Clethodim trial demonstrates importance of stewardship guidelines

A field trial has demonstrated the importance of stewardship guidelines currently in place for graminicide clethodim.

The guidelines were devised several years ago, to support best use and product performance when the product is applied to winter oilseed rape to control weeds such as blackgrass.

UPL has continued to evaluate the stewardship, altering it in accordance to the latest science and findings from annual trials, with the most recent changes taking place prior to last year’s season.

The latest in a series of independent trials has since taken place to further explore the potential outcomes when adhering or not adhering to the stewardship, demonstrating the impact of variables such as application timing and tank mixing.

Technical specialist & arable herbicide lead at UPL UK & IE, Rob Adamson, said: “The clethodim oilseed rape stewardship scheme has evolved over the past few years, after originally being created to minimise the risk of phytotoxicity at stem elongation.

“The purpose of this latest field trial was to demonstrate the importance of changes that were made to the stewardship in 2018, which included reinforcing the application cut-off date of October 15.

“To do so, we investigated the impact of clethodim applications on OSR, both inside and outside of stewardship to varying degrees to observe potential crop damage, as well as the effect of tank mixing, which isn’t recommended.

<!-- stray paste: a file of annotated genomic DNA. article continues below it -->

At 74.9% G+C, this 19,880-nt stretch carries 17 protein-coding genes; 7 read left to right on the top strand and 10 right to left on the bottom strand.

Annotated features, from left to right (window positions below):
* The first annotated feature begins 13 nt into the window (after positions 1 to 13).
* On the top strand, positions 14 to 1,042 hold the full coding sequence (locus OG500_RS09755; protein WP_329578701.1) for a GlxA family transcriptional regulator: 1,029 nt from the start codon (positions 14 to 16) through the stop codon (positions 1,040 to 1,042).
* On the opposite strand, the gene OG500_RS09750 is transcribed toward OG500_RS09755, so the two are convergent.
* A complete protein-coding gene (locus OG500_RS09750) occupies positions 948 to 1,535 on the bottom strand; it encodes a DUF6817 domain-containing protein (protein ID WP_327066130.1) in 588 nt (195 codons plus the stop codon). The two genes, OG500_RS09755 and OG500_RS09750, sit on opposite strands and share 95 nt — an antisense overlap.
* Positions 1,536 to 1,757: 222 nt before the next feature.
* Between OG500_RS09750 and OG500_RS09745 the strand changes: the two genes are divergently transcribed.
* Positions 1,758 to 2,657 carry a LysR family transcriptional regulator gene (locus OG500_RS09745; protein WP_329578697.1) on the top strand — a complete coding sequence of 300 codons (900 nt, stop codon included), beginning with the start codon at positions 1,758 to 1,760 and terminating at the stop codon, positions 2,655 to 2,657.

“The results have proven that the stewardship does offer the optimum guidance for applying clethodim, and application outside of this could result in varying levels of phytotoxicity at stem elongation.”

The application cut-off date considers the declining average daily temperature, slowed crop growth, larger crop growth stages, and the increased chance of frost, to mitigate the highest risk scenarios for phytotoxicity.

The stewardship also recommends that product efficacy is optimised through using a water conditioner, although clethodim should not be mixed with other products, including adjuvants. The trial showed that water conditioner does not have an impact on phytotoxicity.

Mr Adamson added: “Clethodim is a highly effective product for controlling grass weeds, particularly when used following a post-emergence graminicide such as quizalofop-P-tefuryl.

“This approach reduces the competition from cereal volunteers, to allow the blackgrass to actively grow and reach the three-leaf stage, which is when clethodim is most effective.

“With growers having fewer blackgrass control options due to resistance, it’s vital that the products that remain are used effectively in adherence to recommended stewardship, and as part of a wider, programmed approach.

“This includes following up with an application of an alternative mode of action, such as propyzamide or carbetamide.”

Clethodim is the active ingredient of Centurion® Max by Arysta LifeScience, now part of UPL. For more information including the complete stewardship document, visit www.upl-ltd.com/uk

 

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About The Author

John Swire - Deputy editor of Agronomist and Arable Farmer as well as responsibility for the Agronomist and Arable Farmer and Farm Business websites. After 17 years milking cows on the family farm John started writing about agriculture in 1998 and has since written for a variety of publications and has developed a wide circle of contacts within the industry. When not working John is a season ticket holder at Stoke City and also of late has become a fitness freak, listing cycling, swimming and walking as his exercises of choice.